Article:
Arriving at the train station, I was excited about the company. Having a few minutes before departure time, I stepped into the men’s room. Went to do my business and discovered (double ack!!) that my zipper had indeed been down and he wasn’t kidding. Sharing this little story with my dad afterward got him laughing. He had conducted countless job interviews including many for senior positions, and said to me, ”You probably really impressed him with your coolness when you didn’t even look down to check your fly after he mentioned it.” Hmm. Well lo and behold, I got the job. But my advice is, nonetheless . . . check for wardrobe malfunctions before you go in for an interview. Maybe take off that goofy hat.
A few other pointers:
Don’t laugh at everything your potential employer says. No one is that funny (well almost no one) and you may come across as nervous if not scared to death.
But don’t hesitate to smile. People like friendly people. Even jerks and unfriendly types do. So go ahead, smile from time to time.
If you have a quirky nickname (yeah, like Scooter) consider sticking with your real given name for the time being. Even if it’s something offbeat like Wingate or Wolfgang or Zane. You can go back to being “Scooter” after you’re on the job and they already know how wonderful you are.
Don’t keep excusing yourself to go to the bathroom or check messages. Who knows what conclusions and interpretations your not-yet boss might make about this. Wassamatter, forget to zip up your darned pants?
Don’t demand to be paid in cash, frozen chickens or beer every week. It just doesn’t sound right. Not in an interview anyway. First get the job and demonstrate your skills, then negotiate your compensation.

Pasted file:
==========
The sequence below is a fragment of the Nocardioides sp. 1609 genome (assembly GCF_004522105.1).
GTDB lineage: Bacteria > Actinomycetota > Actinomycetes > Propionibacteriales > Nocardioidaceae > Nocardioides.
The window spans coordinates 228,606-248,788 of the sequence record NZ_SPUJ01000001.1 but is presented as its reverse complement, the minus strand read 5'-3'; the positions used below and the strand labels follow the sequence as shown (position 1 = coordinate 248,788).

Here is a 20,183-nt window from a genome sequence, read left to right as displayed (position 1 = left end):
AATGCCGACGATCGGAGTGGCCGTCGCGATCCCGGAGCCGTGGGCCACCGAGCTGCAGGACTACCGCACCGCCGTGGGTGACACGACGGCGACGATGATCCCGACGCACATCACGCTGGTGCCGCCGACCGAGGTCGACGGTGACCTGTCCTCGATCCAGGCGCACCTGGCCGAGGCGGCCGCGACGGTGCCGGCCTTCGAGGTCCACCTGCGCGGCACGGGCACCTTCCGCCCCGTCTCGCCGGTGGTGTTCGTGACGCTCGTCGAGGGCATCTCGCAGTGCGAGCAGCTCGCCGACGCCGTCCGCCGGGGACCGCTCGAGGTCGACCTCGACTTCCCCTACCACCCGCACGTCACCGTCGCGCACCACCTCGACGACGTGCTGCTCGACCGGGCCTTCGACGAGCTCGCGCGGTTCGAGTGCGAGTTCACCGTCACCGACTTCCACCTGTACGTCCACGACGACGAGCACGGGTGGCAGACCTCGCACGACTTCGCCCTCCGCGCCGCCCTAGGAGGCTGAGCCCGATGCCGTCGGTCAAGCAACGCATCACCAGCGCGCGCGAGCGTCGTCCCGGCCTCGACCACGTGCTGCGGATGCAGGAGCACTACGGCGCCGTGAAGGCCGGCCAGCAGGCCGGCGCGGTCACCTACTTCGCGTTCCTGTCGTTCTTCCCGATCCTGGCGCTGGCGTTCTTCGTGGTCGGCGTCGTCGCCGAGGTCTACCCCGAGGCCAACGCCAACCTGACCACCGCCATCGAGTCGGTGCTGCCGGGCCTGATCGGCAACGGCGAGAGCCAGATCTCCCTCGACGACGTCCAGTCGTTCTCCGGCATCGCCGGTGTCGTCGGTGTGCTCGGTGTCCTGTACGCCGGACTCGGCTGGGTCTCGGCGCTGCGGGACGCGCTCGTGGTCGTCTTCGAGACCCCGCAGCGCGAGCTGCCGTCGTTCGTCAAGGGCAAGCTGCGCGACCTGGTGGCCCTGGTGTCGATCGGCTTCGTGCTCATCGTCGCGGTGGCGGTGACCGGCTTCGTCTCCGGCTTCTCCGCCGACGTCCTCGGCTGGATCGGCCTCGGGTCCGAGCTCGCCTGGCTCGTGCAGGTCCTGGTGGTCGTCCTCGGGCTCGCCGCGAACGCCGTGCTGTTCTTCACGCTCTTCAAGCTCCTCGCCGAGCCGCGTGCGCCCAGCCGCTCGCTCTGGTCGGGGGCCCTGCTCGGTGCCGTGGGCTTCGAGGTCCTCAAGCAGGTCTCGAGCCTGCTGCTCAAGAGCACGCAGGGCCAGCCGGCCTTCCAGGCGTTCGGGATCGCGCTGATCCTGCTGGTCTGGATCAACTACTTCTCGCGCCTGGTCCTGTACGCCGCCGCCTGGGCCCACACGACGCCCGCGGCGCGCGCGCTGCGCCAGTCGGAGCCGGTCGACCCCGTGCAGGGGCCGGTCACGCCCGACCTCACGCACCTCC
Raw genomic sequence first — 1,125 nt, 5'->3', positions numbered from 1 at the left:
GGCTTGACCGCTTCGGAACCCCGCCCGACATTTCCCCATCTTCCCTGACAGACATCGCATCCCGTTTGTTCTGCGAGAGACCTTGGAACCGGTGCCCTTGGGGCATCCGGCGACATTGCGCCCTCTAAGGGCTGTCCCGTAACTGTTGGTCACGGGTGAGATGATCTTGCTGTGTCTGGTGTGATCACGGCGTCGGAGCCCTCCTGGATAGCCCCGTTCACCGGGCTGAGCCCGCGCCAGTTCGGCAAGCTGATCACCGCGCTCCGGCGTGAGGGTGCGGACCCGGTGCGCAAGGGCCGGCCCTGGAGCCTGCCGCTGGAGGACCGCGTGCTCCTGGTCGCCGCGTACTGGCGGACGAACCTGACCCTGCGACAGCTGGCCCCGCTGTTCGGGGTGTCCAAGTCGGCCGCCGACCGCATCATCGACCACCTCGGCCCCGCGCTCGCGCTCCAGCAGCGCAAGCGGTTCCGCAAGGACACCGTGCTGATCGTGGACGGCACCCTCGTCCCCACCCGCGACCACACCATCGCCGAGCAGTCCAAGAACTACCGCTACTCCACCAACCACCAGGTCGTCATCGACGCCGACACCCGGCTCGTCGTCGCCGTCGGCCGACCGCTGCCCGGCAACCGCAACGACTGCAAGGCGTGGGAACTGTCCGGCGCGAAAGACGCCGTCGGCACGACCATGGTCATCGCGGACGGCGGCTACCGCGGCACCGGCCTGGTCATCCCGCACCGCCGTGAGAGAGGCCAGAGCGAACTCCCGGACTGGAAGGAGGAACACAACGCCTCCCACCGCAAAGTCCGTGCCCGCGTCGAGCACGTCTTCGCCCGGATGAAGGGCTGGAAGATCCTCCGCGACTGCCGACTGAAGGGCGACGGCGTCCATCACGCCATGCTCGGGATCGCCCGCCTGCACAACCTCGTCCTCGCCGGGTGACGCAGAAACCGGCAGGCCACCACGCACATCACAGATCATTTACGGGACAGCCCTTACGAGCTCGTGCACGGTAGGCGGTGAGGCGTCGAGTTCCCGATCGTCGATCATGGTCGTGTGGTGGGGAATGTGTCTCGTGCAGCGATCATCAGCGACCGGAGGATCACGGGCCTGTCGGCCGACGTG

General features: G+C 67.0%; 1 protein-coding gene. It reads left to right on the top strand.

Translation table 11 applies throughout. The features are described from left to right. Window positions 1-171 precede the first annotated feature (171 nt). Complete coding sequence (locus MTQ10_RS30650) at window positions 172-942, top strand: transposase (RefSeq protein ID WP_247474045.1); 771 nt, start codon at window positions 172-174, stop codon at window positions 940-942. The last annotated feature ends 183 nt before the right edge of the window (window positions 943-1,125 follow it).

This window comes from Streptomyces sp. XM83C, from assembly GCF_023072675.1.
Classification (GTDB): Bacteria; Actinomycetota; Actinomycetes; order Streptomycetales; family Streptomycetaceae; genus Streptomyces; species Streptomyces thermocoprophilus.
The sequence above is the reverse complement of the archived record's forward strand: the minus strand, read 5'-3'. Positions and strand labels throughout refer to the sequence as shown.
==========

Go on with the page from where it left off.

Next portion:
Try not to “call a spade a #$%^& shovel,” as my dad used to say, by telling the interviewer that he’s a jerk. Even if he’s proved it. Compliments are fine, but it would be a good idea to mean them. “Your name is Scooter, too? Wow, that’s way cool, dude.” (Uh, maybe go easy on that one.)
Fast forward a couple of weeks. You got the job! Yahoo! Here are a few more tips. First of all, grab a copy of the current AARP magazine (seriously) and note that it’s healthier to commute less than twenty miles a day. “Longer commutes are associated with higher blood pressure, more worrying and chronic stress.” Maybe you’ll need to carpool or get your new company to let you telecommute or move their business closer to your home. Yeah, that’s it, get them to move. Just “scoot” on over to your town.
Next, take a look at the feelgoodstore.com catalogue (it’s for real) and get ready to celebrate your new position with some fabulous products. There’s one on page 4 for a foot spa that lets you “start to rebalance and detox your body in just 30 minutes!” It’s easy, cheap and so beneficial: “Our foot spa helps eliminate toxins from your body and helps you feel energized.” Why not ask your employer to chip in for this invaluable product as it will surely pay off for them with you coming in to work so revved up every day? OK, maybe later.
And on page 6 they’ve got a gizmo that lets you “breath clearly with salt therapy.” (Never mind that you already live near a tidal marsh or creek.) Best of all, it uses 100% pure Himalayan salt crystals (what could be better?), “proven to thin mucus, decrease expectoration . . . ” Well, you get the idea. Holy Himalayas, it’s under 50 bucks, lasts up to five years and . . . gosh, I’m getting carried away.
OK, pal, deep breath, time to scoot back to work. And hold the salt.